Senate Reconciliation: Health Care Vote-a-Rama

Meet parliamentarian Alan Frumin, key player in shaping final health care law.

WASHINGTON, March 24, 2010— -- Meet Alan Frumin. He is the mustachioed Senate parliamentarian. He doesn't give interviews and avoids the public eye.

Capitol Hill press photographers have had little luck snapping his picture, but Frumin is about to play a key role in what the final health reform law will look like.

How key a role?

"He's basically the defense, the prosecution, the judge, the jury and the hangman in this scenario," said Sen. Judd Gregg, the ranking Republican on the Senate Budget Committee.

Normally it takes 60 votes to get anything done in the Senate – the number of votes needed to overcome filibuster and cut off debate.

But Democrats, since losing their 60th seat in January, will try to pass a series of fix-its to the bill they passed Christmas Eve and President Obama signed into law Tuesday morning.

The fix-its, passed by the House of Representatives Sunday night, were necessary to get House Democrats to support the bill. And Frumin, as parliamentarian, decides what is germane, under Senate rules.

In other words, he decides which amendments require 51 votes, which Democrats have, and which amendments require 60 votes, which they don't.

Democrats won the first battle late Monday night when Frumin agreed with them that the bill does not affect Social Security. Had he sided with Republicans, the entire set of fix-its would have been ruled out of order and Democrats would have had to muster 60 votes -- they are at least one short -- to bypass him.

That move brought criticism from some Republicans, who point out that Frumin, as a Senate employee, is nominally employed by the majority party.

But Republican leaders have not yet said Frumin is anything but an unbiased umpire.

"We'll have views about that, I suppose, as we move along. We'll see what the parliamentarian rules and whether he becomes a player in this exercise or truly a referee, an umpire," said Minority Leader Mitch McConnell of Kentucky.

Who Is Alan Frumin?

Frumin has worked on Capitol Hill since 1974 and in the Senate parliamentarian's office since 1977. He has been appointed twice as parliamentarian -- once by Democrats and once by Republicans.

The first time was in 1987, when Democrats took control of the Senate. Then he was appointed in 1995 by Senate Majority Leader Trent Lott, who became frustrated with then-parliamentarian Bob Dove over a ruling.

Frumin can be seen whenever the Senate is in session, on C-SPAN 2. During the long hours of "quorum call" between speakers or when a vote is called, Frumin can be seen on the left side of the screen.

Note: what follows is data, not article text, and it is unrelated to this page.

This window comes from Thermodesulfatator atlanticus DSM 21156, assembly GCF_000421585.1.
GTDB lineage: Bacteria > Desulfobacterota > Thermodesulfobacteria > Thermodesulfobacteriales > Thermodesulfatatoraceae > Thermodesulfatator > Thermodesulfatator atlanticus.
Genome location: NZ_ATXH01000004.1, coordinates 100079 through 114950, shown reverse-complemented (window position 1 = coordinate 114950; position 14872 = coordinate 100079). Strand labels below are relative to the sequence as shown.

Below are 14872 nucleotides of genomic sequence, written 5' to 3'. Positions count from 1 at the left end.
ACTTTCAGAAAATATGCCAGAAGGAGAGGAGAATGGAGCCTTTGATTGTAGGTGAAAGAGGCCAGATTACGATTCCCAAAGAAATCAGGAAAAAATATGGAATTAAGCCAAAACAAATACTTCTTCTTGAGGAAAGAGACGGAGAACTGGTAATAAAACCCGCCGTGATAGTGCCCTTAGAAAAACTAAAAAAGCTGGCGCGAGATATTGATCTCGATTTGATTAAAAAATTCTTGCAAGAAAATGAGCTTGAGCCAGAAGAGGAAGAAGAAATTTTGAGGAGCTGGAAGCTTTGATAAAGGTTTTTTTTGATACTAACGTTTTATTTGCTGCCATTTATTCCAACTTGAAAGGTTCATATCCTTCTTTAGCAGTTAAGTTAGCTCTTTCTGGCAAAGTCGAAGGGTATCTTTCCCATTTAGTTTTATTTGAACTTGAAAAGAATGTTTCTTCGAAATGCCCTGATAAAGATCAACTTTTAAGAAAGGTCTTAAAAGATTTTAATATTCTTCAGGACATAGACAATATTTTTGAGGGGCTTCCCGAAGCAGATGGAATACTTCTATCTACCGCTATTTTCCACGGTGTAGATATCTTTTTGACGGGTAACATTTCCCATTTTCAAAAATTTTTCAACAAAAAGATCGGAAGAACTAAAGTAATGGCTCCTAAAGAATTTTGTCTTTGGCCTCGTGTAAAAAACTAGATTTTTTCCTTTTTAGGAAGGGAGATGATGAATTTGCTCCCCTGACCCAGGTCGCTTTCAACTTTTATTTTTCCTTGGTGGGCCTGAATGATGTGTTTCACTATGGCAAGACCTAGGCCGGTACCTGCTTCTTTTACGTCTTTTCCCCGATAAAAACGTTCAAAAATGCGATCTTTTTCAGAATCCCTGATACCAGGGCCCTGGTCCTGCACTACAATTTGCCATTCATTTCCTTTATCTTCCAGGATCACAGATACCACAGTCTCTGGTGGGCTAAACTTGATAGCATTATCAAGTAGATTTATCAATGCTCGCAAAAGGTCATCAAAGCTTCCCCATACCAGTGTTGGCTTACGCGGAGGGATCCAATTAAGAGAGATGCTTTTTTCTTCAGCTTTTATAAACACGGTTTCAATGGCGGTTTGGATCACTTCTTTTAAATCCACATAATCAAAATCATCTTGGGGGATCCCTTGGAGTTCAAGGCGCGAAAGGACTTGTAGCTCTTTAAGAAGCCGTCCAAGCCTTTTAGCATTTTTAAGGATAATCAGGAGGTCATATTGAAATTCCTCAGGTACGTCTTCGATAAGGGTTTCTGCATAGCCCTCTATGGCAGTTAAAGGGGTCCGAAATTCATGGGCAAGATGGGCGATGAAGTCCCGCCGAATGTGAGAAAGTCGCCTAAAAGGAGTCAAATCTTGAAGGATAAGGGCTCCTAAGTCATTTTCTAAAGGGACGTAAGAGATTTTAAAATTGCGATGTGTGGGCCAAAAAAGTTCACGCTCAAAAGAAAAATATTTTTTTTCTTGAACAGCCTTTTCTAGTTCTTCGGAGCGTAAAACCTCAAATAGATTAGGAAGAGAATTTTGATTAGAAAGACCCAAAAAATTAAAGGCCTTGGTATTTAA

When the presiding officer says something in halting parliamentary parlance, odds are that Frumin is just off screen, whispering up to tell the lawmaker what to say.

He should know. The official rulebook for the Senate is "Riddicks Senate Procedure," but Frumin updated the original version and is now listed as author.

Under reconciliation rules, only 20 hours of debate are allowed. During that time, Republicans and Democrats can offer an unlimited number of amendments, none of which are filibusterable and all of which get a vote. The scope of these amendments should hue to the Finance and the Health, Education, Labor and Pension committees -- which is just about everything under the sun.

It is not exactly clear when the 20 hours, which began Tuesday afternoon, will run out. The reading of amendments is not counted against the clock. So if Republicans offer a lot of long amendments and insist for full readings, that could delay things.

At some point Wednesday the 20 hours probably runs out and then the real fun begins.

They call it vote-a-rama and it will showcase a long series of perhaps hundreds of roll-call votes. They could stay in late or work normal days. Regardless, this could take days of straight voting. There will be points of order raised, rulings by the parliamentarian and arguments on the floor. It will be technical, confusing, and petty

Amendments have been filed dealing with everything from Viagra for sex offenders to the Medicare spending cuts that are envisioned to pay for the bill. Frumin will have to rule on each one.